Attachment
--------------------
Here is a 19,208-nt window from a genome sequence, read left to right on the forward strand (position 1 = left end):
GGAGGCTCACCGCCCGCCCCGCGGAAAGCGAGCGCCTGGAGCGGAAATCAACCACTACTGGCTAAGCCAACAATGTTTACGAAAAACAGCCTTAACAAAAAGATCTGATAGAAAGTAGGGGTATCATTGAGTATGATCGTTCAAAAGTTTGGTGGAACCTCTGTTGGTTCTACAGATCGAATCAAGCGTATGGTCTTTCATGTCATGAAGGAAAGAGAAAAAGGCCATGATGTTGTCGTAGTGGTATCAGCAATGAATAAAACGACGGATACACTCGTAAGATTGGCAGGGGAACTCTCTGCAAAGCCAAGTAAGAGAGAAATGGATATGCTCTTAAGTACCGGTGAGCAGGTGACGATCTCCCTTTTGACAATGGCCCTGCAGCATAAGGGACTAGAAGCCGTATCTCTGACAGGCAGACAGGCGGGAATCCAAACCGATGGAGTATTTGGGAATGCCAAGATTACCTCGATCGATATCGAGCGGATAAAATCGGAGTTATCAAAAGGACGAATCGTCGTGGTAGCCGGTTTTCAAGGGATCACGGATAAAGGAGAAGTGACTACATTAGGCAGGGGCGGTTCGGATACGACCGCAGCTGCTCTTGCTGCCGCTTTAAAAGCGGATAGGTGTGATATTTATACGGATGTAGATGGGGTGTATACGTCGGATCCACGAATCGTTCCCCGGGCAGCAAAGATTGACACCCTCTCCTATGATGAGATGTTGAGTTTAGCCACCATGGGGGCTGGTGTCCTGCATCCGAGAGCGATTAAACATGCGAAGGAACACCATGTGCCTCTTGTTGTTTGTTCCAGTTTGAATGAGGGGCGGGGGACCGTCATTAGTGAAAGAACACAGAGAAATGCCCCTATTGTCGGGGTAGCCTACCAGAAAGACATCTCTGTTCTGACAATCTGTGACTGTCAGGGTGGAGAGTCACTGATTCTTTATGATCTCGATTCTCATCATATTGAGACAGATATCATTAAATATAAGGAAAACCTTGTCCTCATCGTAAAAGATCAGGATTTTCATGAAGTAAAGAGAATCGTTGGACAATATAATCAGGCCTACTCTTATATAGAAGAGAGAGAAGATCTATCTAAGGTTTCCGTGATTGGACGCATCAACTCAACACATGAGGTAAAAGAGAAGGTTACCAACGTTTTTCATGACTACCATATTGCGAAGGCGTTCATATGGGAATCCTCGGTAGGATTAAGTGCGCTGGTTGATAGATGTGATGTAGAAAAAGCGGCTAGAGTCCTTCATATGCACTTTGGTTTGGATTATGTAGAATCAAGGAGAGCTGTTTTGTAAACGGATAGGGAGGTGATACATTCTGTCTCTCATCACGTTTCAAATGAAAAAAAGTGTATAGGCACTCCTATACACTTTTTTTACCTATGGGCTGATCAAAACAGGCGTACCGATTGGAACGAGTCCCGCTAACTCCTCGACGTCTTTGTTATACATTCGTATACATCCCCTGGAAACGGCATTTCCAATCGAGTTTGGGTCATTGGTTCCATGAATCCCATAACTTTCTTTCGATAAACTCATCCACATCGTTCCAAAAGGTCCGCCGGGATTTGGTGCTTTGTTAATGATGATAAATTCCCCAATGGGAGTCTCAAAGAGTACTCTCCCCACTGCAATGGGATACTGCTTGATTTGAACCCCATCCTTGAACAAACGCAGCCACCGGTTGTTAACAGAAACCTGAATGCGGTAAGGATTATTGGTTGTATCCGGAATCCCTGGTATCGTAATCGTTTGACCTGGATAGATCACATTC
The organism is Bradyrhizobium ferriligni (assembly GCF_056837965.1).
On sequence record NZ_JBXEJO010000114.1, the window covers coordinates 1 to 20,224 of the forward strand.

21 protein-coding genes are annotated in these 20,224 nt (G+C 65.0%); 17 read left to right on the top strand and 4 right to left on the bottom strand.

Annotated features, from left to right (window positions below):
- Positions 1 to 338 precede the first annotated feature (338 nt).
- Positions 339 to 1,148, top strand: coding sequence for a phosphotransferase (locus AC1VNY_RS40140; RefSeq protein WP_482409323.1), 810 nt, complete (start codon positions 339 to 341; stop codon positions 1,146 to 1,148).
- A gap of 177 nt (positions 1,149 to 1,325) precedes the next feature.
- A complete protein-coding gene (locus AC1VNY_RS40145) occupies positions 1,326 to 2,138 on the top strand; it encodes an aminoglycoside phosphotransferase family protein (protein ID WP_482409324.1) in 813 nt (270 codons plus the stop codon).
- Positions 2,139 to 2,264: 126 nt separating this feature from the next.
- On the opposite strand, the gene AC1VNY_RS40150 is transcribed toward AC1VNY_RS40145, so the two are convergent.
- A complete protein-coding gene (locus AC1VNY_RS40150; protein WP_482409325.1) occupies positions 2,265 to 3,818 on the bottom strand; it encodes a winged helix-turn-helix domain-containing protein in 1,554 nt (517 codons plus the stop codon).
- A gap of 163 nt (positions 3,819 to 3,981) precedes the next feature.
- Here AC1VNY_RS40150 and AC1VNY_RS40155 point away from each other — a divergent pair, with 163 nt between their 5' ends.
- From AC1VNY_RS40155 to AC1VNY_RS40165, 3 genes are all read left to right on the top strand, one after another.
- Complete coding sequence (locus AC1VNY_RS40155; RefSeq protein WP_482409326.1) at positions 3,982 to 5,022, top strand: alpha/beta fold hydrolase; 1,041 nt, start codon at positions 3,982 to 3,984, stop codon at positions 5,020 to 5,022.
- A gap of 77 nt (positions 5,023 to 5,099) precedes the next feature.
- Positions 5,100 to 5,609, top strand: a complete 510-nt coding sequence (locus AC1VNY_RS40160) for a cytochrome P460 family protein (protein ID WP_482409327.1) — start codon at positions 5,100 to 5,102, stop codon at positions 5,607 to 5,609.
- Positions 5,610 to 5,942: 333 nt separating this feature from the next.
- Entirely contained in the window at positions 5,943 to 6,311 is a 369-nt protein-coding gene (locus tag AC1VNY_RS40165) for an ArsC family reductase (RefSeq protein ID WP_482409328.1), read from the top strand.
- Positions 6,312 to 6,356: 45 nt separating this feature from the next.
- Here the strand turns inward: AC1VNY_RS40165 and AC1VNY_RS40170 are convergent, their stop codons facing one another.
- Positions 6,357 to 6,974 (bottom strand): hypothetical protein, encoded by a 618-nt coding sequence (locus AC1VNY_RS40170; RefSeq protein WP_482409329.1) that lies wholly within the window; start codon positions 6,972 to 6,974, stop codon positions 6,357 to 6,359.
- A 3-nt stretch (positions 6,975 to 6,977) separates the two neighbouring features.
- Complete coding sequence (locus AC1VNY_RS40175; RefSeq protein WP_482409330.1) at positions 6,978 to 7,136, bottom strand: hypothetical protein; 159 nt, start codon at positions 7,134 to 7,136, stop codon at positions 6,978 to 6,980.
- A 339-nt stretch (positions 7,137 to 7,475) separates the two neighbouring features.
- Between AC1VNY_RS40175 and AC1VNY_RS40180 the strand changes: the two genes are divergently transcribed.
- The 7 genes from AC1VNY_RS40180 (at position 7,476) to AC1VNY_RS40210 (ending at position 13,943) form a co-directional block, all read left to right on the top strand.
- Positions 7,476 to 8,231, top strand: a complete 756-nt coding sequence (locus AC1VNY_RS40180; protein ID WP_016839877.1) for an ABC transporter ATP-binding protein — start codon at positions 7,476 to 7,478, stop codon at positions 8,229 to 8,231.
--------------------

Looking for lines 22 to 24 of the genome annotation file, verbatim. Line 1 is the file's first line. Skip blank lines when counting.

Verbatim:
- Positions 6,312 to 6,356: 45 nt separating this feature from the next.
- Here the strand turns inward: AC1VNY_RS40165 and AC1VNY_RS40170 are convergent, their stop codons facing one another.
- Positions 6,357 to 6,974 (bottom strand): hypothetical protein, encoded by a 618-nt coding sequence (locus AC1VNY_RS40170; RefSeq protein WP_482409329.1) that lies wholly within the window; start codon positions 6,972 to 6,974, stop codon positions 6,357 to 6,359.